D Sampath Kumar

Putting gold to work for common good

D SAMPATHKUMAR | Updated on January 17, 2018 Published on August 22, 2016

All that glitter It’s money that can work

The Government must come up with a gold loan scheme with lucrative incentives; it can make the economy shine

For every rupee of fresh equity raised in the market, close to ₹18 change hands from one owner to another at the country’s two premier stock exchanges, the NSE and the BSE (SEBI Bulletin, June 2016). Every 1.2 new automobiles put on the roads in the country result in an existing car changing hands (secondary market in automobiles) from the current owner to a new owner. Even currency in circulation gets flipped roughly eight times over, to generate a larger volume of money stock (M3).

But so little of existing gold gets redeemed for cash or exchanged for a piece of jewellery made from newly minted gold. At least that would seem to be the case if a recent survey of consumer behaviour commissioned by the World Gold Council is anything to go by. This survey points out that of the 13,000 odd people surveyed, nearly 70 per cent of them claimed that they had never once exchanged or reset or redesigned or sold gold.

Pledging for good

It is true that a good chunk of fresh gold purchases constitutes a permanent stash for the ultra-rich or a store of value for someone’s ill-gotten wealth and thus is immune to triggering any kind of secondary market activity. But that cannot completely explain the near total absence of such activity given that there is a large retail base of private ownership of this precious metal.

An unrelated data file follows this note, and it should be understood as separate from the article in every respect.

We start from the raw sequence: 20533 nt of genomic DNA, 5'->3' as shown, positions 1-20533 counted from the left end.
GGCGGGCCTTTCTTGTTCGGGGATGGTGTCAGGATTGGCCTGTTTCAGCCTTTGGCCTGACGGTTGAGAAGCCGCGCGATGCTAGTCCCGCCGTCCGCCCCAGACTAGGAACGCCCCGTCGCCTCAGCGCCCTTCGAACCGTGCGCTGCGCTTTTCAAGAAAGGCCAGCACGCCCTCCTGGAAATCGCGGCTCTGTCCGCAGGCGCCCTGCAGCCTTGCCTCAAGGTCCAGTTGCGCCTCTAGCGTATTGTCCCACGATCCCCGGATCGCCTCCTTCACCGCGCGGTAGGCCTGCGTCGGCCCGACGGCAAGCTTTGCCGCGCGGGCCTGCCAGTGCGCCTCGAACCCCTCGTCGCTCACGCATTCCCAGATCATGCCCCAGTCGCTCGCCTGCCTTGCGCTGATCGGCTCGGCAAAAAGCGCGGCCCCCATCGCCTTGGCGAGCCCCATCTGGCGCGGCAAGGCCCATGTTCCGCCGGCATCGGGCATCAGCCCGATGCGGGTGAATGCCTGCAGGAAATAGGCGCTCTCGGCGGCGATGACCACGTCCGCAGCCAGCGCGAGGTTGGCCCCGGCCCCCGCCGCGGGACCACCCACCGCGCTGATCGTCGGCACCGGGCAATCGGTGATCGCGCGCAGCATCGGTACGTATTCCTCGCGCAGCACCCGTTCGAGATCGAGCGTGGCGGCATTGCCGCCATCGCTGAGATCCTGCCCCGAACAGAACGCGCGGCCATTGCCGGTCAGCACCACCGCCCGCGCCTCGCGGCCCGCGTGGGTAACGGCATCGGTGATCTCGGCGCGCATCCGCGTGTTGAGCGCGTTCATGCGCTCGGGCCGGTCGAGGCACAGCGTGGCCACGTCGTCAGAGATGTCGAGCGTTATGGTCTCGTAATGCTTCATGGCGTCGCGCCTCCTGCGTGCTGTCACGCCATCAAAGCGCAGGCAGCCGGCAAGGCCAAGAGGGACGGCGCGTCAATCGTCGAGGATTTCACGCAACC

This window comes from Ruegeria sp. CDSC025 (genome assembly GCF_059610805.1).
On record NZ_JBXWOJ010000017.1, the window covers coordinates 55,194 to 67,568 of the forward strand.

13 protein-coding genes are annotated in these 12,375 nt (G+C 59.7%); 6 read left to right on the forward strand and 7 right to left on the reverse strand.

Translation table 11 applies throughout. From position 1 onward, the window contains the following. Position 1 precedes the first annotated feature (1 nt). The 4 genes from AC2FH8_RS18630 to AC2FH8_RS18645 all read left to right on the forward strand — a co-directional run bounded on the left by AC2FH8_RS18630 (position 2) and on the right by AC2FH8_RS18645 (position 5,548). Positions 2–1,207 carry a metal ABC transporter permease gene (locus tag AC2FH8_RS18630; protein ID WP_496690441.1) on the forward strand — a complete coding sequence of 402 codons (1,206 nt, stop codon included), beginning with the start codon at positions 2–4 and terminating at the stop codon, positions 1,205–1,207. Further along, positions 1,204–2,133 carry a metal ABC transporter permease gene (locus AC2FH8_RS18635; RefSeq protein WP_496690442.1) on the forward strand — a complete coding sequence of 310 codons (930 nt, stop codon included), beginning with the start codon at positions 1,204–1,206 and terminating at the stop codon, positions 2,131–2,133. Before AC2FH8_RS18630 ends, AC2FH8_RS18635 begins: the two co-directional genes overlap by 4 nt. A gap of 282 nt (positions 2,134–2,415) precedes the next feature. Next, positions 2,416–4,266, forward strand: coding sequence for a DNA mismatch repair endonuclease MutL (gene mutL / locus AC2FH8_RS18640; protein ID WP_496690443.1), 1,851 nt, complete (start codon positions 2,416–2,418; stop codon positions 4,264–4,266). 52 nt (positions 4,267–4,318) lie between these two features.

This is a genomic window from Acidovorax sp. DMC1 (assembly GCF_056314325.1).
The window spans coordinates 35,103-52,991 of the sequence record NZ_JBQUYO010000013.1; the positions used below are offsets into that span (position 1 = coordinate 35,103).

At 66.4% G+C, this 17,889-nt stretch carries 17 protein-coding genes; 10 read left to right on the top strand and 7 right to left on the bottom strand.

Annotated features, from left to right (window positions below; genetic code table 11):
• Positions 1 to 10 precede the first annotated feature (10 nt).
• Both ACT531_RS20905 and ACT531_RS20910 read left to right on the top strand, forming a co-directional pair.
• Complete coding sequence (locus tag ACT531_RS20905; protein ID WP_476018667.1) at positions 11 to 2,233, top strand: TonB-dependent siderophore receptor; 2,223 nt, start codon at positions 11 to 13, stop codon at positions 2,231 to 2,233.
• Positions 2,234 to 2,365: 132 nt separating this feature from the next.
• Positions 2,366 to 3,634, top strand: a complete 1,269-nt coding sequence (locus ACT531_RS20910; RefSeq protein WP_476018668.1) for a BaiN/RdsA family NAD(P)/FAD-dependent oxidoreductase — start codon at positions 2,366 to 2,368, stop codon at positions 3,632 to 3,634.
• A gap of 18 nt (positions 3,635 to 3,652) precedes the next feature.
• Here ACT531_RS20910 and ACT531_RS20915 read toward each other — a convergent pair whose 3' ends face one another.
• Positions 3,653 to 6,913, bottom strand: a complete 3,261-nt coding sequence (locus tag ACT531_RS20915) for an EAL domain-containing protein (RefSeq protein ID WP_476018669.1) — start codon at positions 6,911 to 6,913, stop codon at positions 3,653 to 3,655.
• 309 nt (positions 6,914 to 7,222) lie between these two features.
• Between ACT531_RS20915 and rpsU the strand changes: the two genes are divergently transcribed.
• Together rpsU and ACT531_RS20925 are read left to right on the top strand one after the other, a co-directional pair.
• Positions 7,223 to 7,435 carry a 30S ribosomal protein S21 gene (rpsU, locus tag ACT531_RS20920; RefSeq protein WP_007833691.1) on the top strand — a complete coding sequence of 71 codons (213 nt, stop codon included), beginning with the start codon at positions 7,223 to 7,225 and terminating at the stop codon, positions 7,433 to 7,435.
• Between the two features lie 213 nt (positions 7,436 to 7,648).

It must indeed be an extremely poor household that cannot lay claim to owning even a few grammes of gold. On the other hand, a vast majority of households that own gold, do go through temporary mismatches in the inflow and outflow of cash that must in part at least be bridged by pledging gold. And indeed, they do if the growth of non-banking finance companies specialising in gold loan business is anything to go by.

But the question to be asked is this: Is this the most cost-efficient way to tide over temporary monetary difficulties? Thankfully, that is beginning to change even if only ever so slightly. This newspaper ran a story the other day where a marketing company in association with a leading jeweller in Chennai is offering cash against gold that mimics an operating lease in a gold ornament albeit with a difference (‘An interest-free gold loan that’s catching the eye’, August 16).

How it works

The way the scheme works is somewhat on these lines. You go to a jeweller and offer a piece of gold jewellery. He ascertains the gold content and offers 70 per cent of the current market value of that gold as cash. The amount given out as cash against the deposit of gold is then expected to be repaid in equated monthly instalments over an extended period lasting anywhere between one year to five years.

At the end of the deposit period you get to purchase from the jeweller, a new piece of jewellery for the same quantity of gold as was initially deposited. What is in it for the jeweller? Effectively he gets to keep the quantity of gold thus deposited and use it as his working capital in his business for the duration of the deposit Since the jeweller also gives 70 per cent of the market value as cash and is gradually repaid by the depositor, effectively the jeweller locks up cash equivalent to 35 per cent of the market value of gold offered as deposit over a five year period.